Gwynne Ann Unruh is an award-winning reporter formerly of the Alamosa Valley Courier, an independent paper in southern Colorado. She covers the environment for The Paper.

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The disparities Native Americans face become much more visible in crisis times. Disparity of opportunities, discrimination and lack of access to financing are just some of the obstacles they face, and to succeed requires resilience, strength and endurance.

Recovery Fund Zone grants of up to $5.5 million will be made available for long-term recovery to Indigenous community-led projects in New Mexico through a New Mexico Foundation program announced last week. The New Mexico Foundation will accept proposals for eligible projects until Oct. 14.

As state and tribal governments get ready to receive hundreds of millions of dollars of federal recovery and infrastructure funding over the next two to three years, a unique funding opportunity, the Native American Recovery Fund zone grant, is available to support Native-led recovery projects in the following areas: Family Economic Security, Health Systems, Local Food Systems, Opportunity Youth and Water Resilience. The grant funding is intended to build the capacity of these organizations and connect them as directly as possible to larger funding sources to help these projects achieve their development goals.

The Recovery Fund zone grant enables the foundation to leverage its funding and provide deeper support to Native-led recovery efforts than they otherwise would have. The money will initially support 12 projects with grants of up to $25,000 in the first year. The first grants are expected to be awarded in November. The 12 projects will receive additional money through the following two years. Funding will also go to Native-led organizations whose work is complementary to the original 12 projects including a Leadership Network that will build capabilities of the leaders of these projects.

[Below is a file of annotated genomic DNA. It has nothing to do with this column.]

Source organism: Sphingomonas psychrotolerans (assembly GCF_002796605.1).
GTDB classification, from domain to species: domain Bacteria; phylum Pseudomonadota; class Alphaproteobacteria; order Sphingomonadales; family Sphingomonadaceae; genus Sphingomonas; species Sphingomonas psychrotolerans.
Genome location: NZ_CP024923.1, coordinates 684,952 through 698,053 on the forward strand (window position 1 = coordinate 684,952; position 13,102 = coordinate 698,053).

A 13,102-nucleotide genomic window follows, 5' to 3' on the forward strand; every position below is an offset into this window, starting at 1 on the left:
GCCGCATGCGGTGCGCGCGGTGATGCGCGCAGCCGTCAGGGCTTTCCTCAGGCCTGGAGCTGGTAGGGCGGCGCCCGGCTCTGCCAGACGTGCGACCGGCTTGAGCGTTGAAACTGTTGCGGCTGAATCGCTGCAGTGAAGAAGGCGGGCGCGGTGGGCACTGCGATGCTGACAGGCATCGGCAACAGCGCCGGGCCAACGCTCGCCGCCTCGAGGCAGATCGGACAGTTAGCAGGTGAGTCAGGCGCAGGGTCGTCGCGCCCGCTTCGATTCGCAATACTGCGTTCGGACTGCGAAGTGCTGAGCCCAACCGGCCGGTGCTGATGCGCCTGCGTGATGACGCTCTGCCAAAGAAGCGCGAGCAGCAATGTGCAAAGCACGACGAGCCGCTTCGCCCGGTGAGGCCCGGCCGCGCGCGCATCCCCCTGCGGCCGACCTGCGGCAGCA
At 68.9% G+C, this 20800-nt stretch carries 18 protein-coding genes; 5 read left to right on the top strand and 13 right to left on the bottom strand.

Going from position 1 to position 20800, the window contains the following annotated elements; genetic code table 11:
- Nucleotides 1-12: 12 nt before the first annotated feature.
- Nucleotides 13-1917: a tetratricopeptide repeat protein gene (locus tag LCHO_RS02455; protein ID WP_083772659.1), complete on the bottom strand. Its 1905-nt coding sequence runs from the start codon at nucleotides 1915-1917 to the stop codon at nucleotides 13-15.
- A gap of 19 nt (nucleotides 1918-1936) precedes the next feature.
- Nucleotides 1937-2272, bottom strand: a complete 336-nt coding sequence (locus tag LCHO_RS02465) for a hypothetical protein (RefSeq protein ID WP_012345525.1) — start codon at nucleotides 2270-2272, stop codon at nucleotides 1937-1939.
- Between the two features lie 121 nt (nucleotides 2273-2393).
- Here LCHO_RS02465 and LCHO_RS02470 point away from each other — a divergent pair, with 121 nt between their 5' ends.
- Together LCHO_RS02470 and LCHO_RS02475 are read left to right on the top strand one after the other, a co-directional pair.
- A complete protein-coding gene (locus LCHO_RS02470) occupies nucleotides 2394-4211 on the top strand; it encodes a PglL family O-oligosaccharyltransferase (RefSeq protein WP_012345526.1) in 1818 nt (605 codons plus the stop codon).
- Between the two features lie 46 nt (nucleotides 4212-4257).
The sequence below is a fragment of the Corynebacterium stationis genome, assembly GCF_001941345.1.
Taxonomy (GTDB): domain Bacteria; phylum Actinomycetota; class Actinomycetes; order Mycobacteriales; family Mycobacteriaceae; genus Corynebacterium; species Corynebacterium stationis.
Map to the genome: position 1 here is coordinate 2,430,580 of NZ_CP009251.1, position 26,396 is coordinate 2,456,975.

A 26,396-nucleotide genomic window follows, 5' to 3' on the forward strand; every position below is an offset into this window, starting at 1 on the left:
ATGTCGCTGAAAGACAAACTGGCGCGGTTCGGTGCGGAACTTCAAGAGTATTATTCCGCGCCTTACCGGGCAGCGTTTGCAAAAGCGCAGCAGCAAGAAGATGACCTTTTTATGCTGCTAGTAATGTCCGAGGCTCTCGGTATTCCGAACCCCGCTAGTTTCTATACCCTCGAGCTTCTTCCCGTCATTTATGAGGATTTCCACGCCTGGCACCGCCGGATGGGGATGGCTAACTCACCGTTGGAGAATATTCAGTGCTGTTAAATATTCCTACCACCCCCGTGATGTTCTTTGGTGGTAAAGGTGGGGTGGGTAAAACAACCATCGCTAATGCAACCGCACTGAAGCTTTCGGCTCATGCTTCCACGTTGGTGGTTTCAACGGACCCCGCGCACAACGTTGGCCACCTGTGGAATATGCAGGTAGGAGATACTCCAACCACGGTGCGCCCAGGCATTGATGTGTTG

The New Mexico Foundation has teamed up with local, regional and national partners to create the Native American Recovery Fund zone grant to support Native-driven recovery projects. The collaborative effort seeks to provide up to $5.5M in support to Native-Led Recovery Projects. The grant, which has so far raised about $2.5 million of the $5.5 million, is managed by the New Mexico Foundation. Organizers include Roanhorse Consulting LLC, Pivotal New Mexico, Groundworks New Mexico and 501(c)PA,

Funders will partner and build new relationships with Native American leaders and tribes to broaden their perspectives and approaches to funding Indigenous communities. Foundations that have donated so far include Albuquerque Community Foundation, Wells Fargo Bank, Anchorum St. Vincent, The Aspen Institute, Con Alma Health Foundation, McCune Charitable Foundation, Santa Fe Community Foundation, Native American Advised Fund, Thornburg Foundation, Colorado River Sustainability Campaign and other donors who have not publicized their names.

“Despite incredibly challenging conditions for our Native American communities across the state through the course of the COVID-19 pandemic, we continue to see resilience and leadership emerge as we work to ‘build back better’ in the coming years,” said JoAnn Melchor, President and CEO of the New Mexico Foundation.

Grant decisions are expected to be announced by October 30, 2021, followed by a possible grantee convening in late November. For more information on applying for the Native American Recovery Fund zone grant: newmexicofoundation.org/native-american-recovery-fund-zone-grant/.

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Gwynne Ann Unruh is an award-winning reporter formerly of the Alamosa Valley Courier, an independent paper in southern Colorado. She covers the environment for The Paper.

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